|Harty the Clown, Chief Clown at Billy Smart's Circus, 1950s.|
One of the best-known marches today is not really known to a lot of people as a march. It lasts about three minutes, moving through three different movements. It was composed in 1897 by the Czech composer Julius Fučik under the title “Grande Marche Chromatique”. He later changed its title to “Entrance of the Gladiators”, reflecting a personal interest in the history of the Roman Empire. Fučik was well known and well regarded in his day for the many rousing, patriotic marches he composed in his short life. He is still remembered today as a Czech version of John Philip Sousa, and his marches are still associated with Czech patriotic feeling.
|Julius Fučik, Mr. "Thunder and Blazes" himself.|
Despite his well-earned fame and prominence in the past, Fučik’s “Entrance of the Gladiators” would achieve its greatest fame in North America. In 1901, sheet music for the piece started to be published and sold in the United States. In 1910 the Canadian composer Louis-Philippe Laurendeau arranged the march for concert bands. Laurendeau’s new arrangement was published under the title “Thunder and Blazes”, and it would soon enjoy a popularity that neither Fučik nor Laurendeau could likely have envisioned.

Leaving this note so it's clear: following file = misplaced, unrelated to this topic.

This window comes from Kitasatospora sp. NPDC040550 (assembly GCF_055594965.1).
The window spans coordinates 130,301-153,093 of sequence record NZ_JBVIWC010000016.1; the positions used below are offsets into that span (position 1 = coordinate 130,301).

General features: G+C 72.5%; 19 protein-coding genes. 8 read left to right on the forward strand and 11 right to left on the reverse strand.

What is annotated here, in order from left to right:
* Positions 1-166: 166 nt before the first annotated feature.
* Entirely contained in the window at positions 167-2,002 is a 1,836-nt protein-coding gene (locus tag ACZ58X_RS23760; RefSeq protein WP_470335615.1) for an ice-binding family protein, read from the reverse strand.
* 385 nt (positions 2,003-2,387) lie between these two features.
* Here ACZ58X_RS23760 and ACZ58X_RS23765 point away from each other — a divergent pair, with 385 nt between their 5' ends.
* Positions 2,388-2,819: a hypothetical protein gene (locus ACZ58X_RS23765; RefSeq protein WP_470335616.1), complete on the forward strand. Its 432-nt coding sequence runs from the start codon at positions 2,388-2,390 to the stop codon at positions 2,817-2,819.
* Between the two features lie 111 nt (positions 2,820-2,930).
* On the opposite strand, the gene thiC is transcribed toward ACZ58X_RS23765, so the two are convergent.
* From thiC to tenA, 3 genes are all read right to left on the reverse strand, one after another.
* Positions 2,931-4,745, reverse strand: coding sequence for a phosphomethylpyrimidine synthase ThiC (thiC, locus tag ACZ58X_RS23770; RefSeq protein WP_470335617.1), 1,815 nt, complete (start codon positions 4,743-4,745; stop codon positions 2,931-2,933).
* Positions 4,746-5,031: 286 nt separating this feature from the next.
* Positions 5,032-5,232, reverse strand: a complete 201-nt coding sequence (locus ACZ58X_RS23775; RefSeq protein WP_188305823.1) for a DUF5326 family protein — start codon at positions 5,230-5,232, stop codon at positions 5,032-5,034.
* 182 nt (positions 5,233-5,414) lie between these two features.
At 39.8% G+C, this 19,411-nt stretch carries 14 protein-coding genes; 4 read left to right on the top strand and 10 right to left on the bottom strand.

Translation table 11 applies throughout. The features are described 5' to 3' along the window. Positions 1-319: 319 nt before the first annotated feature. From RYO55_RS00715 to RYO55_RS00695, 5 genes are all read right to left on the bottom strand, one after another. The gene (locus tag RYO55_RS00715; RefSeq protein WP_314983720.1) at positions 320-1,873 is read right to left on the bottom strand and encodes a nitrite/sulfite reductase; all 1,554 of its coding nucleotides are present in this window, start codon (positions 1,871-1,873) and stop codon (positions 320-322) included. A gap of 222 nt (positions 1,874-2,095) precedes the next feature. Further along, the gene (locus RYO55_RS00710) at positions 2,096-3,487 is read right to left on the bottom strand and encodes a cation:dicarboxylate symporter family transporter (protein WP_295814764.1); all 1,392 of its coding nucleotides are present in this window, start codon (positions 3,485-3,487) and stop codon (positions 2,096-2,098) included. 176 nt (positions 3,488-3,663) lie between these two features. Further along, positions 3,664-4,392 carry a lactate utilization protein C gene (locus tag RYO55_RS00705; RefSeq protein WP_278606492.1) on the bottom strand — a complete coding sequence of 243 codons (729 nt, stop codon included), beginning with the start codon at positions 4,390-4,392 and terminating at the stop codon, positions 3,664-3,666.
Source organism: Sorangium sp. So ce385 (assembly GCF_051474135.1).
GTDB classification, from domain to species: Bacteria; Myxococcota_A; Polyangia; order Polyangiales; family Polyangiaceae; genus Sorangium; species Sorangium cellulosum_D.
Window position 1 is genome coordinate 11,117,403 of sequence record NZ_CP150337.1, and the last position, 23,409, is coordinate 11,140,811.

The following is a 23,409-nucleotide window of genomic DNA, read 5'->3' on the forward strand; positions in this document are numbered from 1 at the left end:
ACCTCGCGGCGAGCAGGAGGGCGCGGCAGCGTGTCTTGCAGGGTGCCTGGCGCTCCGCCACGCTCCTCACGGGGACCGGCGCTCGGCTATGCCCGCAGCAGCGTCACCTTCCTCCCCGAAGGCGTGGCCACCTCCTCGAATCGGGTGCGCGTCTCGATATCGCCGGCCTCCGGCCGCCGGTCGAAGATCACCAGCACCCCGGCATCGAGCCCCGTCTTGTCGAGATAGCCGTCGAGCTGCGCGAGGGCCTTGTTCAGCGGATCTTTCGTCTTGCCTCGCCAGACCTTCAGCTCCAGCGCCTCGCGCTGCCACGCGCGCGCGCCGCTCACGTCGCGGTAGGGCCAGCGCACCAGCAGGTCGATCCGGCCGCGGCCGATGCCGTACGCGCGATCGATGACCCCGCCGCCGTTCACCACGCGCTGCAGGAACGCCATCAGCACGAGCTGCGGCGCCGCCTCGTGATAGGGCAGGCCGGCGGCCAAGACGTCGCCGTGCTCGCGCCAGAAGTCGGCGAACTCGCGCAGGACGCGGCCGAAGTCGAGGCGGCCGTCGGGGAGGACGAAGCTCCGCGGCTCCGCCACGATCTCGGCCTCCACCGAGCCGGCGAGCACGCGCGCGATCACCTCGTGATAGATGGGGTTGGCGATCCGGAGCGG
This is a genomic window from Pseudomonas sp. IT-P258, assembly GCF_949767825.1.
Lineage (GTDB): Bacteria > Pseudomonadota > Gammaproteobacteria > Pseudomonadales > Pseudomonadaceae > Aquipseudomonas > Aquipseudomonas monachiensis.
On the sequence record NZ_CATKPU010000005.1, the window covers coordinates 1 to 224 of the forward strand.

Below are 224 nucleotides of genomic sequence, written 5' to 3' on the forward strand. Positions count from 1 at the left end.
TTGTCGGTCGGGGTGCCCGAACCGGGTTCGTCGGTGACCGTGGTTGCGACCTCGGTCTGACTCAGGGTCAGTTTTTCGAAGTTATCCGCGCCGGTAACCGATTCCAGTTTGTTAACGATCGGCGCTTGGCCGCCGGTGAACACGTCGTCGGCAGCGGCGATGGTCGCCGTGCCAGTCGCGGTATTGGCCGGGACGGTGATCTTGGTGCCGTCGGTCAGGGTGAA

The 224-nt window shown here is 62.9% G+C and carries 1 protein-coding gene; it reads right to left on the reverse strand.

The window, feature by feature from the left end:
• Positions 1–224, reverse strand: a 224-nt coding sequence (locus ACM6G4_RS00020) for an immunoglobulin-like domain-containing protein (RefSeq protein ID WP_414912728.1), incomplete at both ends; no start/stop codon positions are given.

“Thunder and Blazes” was mostly used as what was called a screamer march. Screamer marches were fast-paced, light, driving music designed to get circus audiences worked up and excited. Most screamer marches were composed from the 1890s to the 1950s. Their quick tempos accompanied the calls of the ringmasters as the circus tents filled with animals, acrobats, stunt performers, and of course clowns. There were many screamer marches used in circuses, but “Thunder and Blazes” somehow became a favorite for the entry of clowns. Specifically it was the second movement of the piece that came to be thought of as “circus music”, and specifically clown music.
André Rieu & his Johann Strauss Orchestra make a grand entrance to "Thunder and Blazes". Give it a listen and try not to think of clowns!